STEPHEN COLLINSON, CNN WHITE HOUSE REPORTER: That's right, Hala. What Donald Trump was doing was playing his best political card. Although he's
the most unpopular president in terms of polling that we've ever seen at this stage with his administration, the only area where his polling is
above water right now is the economy.
That's one reason why he's stressing the jobs that are coming back to the United States, the strength of the stock market, new investments, because
that's his best bet to try and forestall what many people is Democratic wave in November's elections that could cost the Republican Party the House
and the Senate.
He's also under a lot of pressure to try and sell the tax bill that got passed last December. It's still very unpopular. A lot of people believe
that the most of the benefits of that tax bill are going to the rich. You saw Donald Trump there pulling people up on stage and saying you're going
to get $2,000.
GORANI: Does that all fact check? He's giving some pretty precise numbers, $4,000 additional per household on average. Have those numbers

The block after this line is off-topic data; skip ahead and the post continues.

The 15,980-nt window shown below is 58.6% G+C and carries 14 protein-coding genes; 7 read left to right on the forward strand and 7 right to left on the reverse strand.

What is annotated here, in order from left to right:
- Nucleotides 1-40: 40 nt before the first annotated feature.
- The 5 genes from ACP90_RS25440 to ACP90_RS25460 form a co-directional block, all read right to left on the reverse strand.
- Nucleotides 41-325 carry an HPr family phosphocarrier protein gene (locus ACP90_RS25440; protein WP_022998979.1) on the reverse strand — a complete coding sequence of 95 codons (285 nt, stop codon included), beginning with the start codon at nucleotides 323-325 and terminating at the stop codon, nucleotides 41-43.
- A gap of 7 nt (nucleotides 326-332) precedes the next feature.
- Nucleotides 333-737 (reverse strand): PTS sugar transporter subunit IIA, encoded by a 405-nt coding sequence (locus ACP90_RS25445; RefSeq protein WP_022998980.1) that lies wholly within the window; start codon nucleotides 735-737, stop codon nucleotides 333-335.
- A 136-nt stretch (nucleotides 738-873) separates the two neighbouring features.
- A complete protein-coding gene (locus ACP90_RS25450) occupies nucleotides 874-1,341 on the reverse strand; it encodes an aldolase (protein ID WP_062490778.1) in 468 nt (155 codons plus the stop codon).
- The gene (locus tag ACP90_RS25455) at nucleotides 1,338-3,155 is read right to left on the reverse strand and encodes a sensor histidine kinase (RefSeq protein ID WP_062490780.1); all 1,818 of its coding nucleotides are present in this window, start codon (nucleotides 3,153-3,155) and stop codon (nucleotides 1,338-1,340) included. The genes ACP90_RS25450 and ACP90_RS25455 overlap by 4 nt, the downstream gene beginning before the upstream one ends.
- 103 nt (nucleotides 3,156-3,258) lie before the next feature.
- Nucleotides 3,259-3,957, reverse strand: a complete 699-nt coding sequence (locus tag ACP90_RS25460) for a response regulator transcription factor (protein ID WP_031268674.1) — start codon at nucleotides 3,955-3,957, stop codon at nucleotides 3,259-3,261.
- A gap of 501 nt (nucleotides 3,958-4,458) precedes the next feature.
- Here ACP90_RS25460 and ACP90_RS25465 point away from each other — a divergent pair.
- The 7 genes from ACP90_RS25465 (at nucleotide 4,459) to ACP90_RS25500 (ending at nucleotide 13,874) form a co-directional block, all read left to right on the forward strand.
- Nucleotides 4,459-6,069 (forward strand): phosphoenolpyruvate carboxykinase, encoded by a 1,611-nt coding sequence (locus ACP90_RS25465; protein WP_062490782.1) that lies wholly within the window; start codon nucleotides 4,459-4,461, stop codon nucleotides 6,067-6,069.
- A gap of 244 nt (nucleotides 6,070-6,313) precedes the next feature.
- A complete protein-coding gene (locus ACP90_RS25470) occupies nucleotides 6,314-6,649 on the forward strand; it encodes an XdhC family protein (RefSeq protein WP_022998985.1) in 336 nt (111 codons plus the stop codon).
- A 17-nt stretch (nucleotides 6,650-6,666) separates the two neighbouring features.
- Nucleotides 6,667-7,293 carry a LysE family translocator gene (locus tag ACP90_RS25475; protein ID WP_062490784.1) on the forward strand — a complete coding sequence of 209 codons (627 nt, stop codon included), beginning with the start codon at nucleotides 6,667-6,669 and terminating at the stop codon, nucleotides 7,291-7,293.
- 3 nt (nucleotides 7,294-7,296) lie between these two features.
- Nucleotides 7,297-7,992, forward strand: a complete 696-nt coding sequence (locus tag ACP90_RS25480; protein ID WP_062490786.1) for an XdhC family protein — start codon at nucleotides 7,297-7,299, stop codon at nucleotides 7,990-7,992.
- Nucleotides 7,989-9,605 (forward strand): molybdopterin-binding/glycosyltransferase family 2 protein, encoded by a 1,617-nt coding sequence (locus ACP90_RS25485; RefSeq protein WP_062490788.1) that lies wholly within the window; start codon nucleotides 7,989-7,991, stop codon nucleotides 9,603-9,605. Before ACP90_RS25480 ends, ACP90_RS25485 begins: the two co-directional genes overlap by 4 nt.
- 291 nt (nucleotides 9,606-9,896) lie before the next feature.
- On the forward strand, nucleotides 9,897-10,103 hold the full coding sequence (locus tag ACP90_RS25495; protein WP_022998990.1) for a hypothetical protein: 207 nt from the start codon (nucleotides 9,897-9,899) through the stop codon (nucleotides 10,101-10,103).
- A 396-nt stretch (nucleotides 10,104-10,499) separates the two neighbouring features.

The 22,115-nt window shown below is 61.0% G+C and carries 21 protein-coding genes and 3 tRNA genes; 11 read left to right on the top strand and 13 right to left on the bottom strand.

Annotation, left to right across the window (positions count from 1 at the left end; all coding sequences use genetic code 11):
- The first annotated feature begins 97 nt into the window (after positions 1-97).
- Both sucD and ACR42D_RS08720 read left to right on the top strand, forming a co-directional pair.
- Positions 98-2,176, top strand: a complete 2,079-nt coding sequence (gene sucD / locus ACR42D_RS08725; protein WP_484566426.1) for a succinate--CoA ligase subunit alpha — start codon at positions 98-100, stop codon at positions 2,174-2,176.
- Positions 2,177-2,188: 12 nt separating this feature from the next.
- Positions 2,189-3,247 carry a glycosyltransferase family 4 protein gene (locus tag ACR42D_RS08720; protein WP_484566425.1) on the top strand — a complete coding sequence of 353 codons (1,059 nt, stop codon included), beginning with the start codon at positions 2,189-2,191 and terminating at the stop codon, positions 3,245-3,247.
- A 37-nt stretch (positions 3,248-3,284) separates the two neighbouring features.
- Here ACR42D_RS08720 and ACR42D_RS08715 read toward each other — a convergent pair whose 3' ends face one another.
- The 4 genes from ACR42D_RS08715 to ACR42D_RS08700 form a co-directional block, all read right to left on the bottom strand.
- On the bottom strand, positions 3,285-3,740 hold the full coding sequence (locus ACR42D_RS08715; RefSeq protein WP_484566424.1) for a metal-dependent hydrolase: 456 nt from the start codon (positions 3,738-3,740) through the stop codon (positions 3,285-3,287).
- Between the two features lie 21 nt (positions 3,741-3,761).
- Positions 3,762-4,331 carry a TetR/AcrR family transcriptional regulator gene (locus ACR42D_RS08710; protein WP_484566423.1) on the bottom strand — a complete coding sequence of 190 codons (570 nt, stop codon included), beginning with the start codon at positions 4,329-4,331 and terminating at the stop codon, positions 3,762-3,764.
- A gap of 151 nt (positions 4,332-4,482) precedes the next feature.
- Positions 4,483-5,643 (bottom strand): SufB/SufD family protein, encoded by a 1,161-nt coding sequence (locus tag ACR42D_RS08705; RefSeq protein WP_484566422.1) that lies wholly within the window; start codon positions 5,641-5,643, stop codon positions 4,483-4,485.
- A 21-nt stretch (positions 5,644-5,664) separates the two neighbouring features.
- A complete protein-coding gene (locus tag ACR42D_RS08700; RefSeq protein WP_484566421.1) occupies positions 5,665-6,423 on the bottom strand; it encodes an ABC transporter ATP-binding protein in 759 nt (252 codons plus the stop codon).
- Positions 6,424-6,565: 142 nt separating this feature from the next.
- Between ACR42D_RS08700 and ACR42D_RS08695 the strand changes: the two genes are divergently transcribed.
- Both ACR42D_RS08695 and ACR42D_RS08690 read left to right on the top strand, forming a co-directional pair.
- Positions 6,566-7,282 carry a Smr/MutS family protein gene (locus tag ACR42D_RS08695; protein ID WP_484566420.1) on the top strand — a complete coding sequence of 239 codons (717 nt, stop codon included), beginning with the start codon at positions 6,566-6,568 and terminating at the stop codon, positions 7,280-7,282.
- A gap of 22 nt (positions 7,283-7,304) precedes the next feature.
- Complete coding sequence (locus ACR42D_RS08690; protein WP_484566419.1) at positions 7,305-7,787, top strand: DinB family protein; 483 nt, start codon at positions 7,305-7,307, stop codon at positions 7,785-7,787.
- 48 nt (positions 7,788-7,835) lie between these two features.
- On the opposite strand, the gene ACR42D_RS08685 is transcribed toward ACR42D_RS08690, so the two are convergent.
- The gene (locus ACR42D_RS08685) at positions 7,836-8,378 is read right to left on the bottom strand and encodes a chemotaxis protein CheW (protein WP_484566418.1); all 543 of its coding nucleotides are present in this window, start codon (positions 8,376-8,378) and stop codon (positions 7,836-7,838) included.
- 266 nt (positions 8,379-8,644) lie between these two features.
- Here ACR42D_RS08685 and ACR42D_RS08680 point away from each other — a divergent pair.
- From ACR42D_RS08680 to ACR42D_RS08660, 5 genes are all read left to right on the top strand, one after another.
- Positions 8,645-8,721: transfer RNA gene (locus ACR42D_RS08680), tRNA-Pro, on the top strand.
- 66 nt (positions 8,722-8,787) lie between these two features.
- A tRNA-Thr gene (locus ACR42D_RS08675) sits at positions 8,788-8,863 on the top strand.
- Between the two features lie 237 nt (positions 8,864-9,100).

COLLINSON: Those numbers check out on theory, but everyone's circumstances of course are different. What is not under dispute is that in terms of
dollars the vast amount of money is going to the most wealthy Americans. That's one of the reasons the tax bill is very unpopular.
What the Republicans are hoping is that in February, March, when people start to see a difference in their paycheck, the tax bill will get more and
more popular. There's some sign in polling that it is starting to be a little more unpopular. But still a majority of Americans are against that
bill that passed in December. So, the Republicans have a lot of work to do.
GORANI: The optics were interesting too. It felt like a campaign speech with his base. This was him in his element. He clearly was enjoying it.
COLLINSON: Definitely. You know, you heard him decrying the nastiness of Washington. He's getting out of town in a moment of real political drama,
32 1/2 hours' time the government will shut down unless Republicans and Democrats can come up with some kind of short-term funding agreement.
I think the president was smart to get outside Washington, be among people that like him, tout some achievements because if the government shuts down,